Christmas Eve Hike in a Snow Covered Rain Forest
Back in November of 2013, I took my first trip to the Great Smoky Mountains. I was only there for one day, and even it was cut short by my company’s ease with distractions. However, what little time I did spend on its mountain trails was enough to leave me in awe. It represented what hiking was supposed to be, its “luxury form” compared to the trails I had experienced previously. A new standard was set, and so many hikes that I had completed previously were now sub par. I longed to return, but my busy schedule did not leave many openings. In fact, the next chance would not come until my Christmas Eve hike. Though only 6 weeks away, it seemed like forever to wait to revisit this incredibly unique place.
Planning my Trip
In the meantime, I discovered via nps.gov that the area I had visited was actually a designated rain forest. Being an aficionado of the outdoors, my enthusiasm soared even higher for a return visit. Within a week, I was already checking the weather forecasts. I knew that the park’s climate could be sporadic, so I wanted to ensure that storms would not ruin my trip. Quiet the opposite, in fact: it was to be clear and in the 50s every time I checked.
Christmas Eve Arrives
When Christmas Eve finally arrives, the weather matches its forecast. The sky is clear, and temperatures are already in the 50s. However, there was one caveat that I was missing. As it turns out, the forecasts I had been reviewing were actually for the LOWER elevations. I remain completely unaware of what actually awaits as my excitement brims while driving through the native American town of Cherokee, NC.
Shortly after passing the visitor’s center on 441, the climb begins. And it doesn’t take long for the weather change to change drastically. Much to my surprise and disappointment (initially), it begins to snow. On top of that, the wind picks up. I come from a warm region of the country and am not really accustomed to driving in snow and ice. The thought of doing so is already stressful, and adding steep, winding mountain roads to the mix seems a little terrifying. It even manages to take away from the incredible waterfalls and mountain views as I ascend. Yet, I have already driven a long distance, so I decide to persist. And thank God I did.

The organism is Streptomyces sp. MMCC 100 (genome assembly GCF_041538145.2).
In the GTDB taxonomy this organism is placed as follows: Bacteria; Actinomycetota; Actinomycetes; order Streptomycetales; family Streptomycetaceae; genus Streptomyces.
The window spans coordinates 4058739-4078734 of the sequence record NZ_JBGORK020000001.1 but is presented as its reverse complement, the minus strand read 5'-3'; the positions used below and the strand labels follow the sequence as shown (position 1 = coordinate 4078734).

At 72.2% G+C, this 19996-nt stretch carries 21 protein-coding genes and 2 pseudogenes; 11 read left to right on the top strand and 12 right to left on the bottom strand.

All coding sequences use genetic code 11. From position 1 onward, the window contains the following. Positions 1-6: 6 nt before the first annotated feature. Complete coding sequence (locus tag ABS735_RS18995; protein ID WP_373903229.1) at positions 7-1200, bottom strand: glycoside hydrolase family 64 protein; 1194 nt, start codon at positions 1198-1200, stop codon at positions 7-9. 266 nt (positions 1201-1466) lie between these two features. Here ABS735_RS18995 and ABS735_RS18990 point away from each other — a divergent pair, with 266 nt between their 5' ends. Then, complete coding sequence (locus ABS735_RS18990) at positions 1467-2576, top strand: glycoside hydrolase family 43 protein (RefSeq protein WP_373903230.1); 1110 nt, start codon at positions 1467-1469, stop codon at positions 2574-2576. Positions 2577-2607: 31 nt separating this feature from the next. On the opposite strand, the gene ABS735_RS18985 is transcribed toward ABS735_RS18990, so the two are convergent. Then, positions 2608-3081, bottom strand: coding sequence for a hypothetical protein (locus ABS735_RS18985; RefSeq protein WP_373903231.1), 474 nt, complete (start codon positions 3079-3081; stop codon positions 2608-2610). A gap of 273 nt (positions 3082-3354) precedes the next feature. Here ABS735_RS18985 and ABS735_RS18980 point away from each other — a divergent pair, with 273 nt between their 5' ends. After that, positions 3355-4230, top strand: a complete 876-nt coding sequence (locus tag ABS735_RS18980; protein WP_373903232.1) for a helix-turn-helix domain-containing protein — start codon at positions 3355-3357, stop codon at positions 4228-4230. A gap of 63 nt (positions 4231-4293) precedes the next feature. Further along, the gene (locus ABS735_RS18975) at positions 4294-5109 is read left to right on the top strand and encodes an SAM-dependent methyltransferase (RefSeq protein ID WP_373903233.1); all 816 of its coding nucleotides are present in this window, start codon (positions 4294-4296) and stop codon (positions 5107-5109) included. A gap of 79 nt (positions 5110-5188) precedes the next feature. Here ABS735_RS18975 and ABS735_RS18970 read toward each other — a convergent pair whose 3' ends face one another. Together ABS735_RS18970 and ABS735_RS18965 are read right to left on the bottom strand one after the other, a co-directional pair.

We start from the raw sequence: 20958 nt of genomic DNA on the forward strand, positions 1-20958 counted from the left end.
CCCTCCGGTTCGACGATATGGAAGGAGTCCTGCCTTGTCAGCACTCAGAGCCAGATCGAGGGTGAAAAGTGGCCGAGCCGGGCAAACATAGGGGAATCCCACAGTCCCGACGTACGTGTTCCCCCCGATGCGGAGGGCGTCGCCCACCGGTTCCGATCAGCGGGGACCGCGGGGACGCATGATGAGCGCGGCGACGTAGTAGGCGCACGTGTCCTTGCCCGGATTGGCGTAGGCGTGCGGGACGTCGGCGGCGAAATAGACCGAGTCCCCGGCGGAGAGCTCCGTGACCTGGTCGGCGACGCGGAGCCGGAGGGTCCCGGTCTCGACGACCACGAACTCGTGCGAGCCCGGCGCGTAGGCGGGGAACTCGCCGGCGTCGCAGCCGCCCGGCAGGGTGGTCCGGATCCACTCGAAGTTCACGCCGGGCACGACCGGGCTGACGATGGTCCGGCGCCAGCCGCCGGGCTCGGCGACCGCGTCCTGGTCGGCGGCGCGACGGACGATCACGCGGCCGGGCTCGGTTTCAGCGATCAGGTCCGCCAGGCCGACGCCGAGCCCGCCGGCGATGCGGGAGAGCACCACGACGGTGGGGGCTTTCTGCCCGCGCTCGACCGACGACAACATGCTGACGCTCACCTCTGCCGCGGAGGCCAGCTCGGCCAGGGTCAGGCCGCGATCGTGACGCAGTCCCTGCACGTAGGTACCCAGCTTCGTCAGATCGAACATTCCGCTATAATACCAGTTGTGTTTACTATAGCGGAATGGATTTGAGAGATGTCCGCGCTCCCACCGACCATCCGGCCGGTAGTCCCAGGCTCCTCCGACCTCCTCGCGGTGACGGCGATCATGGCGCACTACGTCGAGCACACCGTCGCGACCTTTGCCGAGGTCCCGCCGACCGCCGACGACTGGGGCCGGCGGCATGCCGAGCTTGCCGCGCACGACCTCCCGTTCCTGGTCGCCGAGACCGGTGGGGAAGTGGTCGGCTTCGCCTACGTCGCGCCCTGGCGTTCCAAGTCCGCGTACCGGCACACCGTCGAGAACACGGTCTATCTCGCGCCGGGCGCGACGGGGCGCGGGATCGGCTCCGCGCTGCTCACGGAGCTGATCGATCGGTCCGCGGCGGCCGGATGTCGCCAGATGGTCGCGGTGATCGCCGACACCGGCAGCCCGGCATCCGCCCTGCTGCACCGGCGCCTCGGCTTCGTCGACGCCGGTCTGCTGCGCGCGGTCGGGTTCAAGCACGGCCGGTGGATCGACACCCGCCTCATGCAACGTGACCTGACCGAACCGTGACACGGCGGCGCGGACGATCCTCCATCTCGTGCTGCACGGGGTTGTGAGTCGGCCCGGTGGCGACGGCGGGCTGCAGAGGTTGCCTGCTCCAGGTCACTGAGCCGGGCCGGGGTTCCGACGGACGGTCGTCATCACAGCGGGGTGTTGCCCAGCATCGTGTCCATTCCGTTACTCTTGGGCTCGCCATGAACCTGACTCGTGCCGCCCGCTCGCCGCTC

As I drive higher, the snowfall becomes thicker and appears more prominent along the mountainside. However, the roads actually aren’t bad. Perhaps I had the wind to thank for that, which blows snow across the street in swirling patterns that seem surreal. As I reach Newfound Gap, it becomes exceedingly clear that I have not made a mistake.
Arriving at Newfound Gap
Newfound Gap is bit more crowded than usual, and for obvious reasons. As I walk across the parking lot towards its memorial, children brave the potentially slick steps to play and take pictures on top. Of course, parents are nearby to help them.
The spruce and Fraser Fir trees found throughout the coniferous rain forest have been whipped by the wind, frozen in place, and then covered in a thick shell of snow and ice. It’s like that memorable scene from A Christmas Story compounded exponentially. The wind continues to billow across the mountains, with plenty of snow carrying along in 18 degree temperatures. Needless it say, it was a literal occurrence of Richard Smith’s “Walking in a Winter Wonderland”. And the perfect setting for my Christmas Eve hike.